I don’t remember the name of my parasailing instructor anymore, but I’ll call him Juan. He was an affable and yet completely kooky character, as my friend warned me he might be. While I wouldn’t call him “normal” by any stretch of the imagination, he had a charming passion and knowledge for gliding that assured me that my corpse wasn’t going to end up swimming with the fishies in the lake. (It could have also been his very serious and practical wife coming with us.)
Responsible for instructing me, Juan was taking care of the logistics. Due to funky weather patterns, he decided that we couldn’t head toward the lake’s optimal spot for take-off. We were eventually forced to pick another location. Without missing a beat, my friend and I jumped into his Jeep. But just a mere 20 minutes in, we began slowing down Atitlan’s twisty roads.
The trees were thinning out, and we opened into a wide clearing field. We stopped the car. The trees were practically gone; all that remained left were tree stumps to remind us something had once stood there.
What ensued didn’t take very long. Juan hopped out and surveyed the area quietly, and his jovial mood turned rapidly. What came out next of his mouth was grave, and somber. “This is not where we want to take off,” he said. A couple of minutes passed. We stared into the empty forest, into a field of nothingness.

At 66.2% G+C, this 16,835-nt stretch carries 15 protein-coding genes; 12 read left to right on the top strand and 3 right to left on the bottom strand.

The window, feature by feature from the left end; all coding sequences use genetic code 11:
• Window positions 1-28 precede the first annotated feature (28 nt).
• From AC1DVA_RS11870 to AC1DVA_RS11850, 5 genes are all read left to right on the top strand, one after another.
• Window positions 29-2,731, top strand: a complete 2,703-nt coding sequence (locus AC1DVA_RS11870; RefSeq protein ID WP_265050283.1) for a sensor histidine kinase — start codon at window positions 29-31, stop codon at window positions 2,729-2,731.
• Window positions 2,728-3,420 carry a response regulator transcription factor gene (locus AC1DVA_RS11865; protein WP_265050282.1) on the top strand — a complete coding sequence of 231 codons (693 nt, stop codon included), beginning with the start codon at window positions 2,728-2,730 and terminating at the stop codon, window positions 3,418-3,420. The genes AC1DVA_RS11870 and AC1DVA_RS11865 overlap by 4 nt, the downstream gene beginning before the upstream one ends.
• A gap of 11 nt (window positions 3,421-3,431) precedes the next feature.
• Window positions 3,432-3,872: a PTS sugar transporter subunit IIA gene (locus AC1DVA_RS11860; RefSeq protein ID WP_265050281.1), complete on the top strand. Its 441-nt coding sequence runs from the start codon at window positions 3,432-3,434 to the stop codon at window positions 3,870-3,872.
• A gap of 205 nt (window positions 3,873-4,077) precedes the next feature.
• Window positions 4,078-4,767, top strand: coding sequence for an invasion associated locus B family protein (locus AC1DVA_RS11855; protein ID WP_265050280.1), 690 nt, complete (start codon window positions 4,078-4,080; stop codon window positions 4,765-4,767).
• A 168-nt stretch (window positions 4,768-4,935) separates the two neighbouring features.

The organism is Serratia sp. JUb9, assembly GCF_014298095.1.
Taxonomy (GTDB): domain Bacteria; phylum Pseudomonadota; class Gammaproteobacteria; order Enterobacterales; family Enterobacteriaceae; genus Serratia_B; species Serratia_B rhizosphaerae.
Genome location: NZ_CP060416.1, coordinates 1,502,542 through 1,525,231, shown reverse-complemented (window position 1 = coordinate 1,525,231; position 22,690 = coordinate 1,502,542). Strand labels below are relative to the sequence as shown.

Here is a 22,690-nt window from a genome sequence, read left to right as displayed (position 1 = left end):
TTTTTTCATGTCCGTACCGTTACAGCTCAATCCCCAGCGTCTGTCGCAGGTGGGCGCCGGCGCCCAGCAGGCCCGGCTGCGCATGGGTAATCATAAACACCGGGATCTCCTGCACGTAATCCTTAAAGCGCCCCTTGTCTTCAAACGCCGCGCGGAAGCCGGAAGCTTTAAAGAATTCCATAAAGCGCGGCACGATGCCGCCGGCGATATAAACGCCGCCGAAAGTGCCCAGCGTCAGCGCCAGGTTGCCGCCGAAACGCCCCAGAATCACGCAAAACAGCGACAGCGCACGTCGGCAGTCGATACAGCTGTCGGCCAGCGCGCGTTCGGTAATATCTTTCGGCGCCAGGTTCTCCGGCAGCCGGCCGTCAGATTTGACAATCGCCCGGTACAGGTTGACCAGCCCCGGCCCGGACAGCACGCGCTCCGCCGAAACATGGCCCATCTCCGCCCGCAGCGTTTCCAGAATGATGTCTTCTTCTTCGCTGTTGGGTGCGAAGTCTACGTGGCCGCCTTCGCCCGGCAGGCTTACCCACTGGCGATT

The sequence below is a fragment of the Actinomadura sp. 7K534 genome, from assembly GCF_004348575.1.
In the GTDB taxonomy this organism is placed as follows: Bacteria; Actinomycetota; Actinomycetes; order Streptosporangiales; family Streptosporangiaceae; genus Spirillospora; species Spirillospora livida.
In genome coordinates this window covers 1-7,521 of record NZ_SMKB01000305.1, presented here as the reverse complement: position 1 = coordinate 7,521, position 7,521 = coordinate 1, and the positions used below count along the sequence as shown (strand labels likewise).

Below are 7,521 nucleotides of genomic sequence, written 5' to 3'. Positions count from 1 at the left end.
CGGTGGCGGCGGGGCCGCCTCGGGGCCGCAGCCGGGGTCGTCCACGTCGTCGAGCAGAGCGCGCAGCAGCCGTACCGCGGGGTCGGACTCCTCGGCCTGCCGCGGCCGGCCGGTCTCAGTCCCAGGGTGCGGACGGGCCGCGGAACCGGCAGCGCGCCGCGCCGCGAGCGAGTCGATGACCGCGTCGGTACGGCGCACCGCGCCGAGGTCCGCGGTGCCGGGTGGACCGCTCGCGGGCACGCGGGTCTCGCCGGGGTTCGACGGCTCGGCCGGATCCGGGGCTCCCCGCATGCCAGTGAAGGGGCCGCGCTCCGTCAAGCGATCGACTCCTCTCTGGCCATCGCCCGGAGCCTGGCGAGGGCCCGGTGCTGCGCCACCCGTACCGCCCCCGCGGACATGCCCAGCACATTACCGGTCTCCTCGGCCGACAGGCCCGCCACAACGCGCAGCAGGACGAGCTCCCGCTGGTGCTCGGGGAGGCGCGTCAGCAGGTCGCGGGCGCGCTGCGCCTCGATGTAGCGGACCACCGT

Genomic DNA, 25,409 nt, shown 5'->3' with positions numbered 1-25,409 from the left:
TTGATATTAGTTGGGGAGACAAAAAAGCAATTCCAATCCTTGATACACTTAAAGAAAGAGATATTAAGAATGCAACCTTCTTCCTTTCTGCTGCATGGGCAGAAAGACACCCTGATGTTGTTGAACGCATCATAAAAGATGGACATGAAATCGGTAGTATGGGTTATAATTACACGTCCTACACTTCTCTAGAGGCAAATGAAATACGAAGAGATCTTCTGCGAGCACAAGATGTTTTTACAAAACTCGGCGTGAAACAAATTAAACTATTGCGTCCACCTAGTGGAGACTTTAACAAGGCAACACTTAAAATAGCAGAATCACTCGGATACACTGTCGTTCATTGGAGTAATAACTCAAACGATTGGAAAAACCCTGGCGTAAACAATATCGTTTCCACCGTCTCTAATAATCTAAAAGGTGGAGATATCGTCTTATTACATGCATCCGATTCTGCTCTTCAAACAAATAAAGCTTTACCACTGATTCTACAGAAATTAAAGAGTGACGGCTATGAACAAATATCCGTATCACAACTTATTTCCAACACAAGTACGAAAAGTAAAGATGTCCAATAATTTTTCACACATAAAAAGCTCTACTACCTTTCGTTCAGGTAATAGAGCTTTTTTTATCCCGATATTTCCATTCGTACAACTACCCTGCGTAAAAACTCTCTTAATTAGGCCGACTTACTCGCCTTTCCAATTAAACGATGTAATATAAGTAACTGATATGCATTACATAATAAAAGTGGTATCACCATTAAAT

“Every year, more and more trees disappear,” he finally remarked in his accented English. “I haven’t seen this here before. The construction companies keep taking more and more trees.”
I politely ventured if the trees were ever replaced. He hesitated, before replying briskly, “They say that for every tree they take down, they plant two new ones… but it takes so long for them to grow back.” He didn’t have to say much; everyone felt the same doubts that his tone reflected.
Then silently, we got back in the car.
I often felt black soot at the back of my throat each morning in Beijing because of smog. And even if San Francisco hippies still put me to shame, I recycle when I can. But this was something I had never seen before. For a couple of minutes in that forest, I ventured beyond my simple role as a tourist and saw a different reality.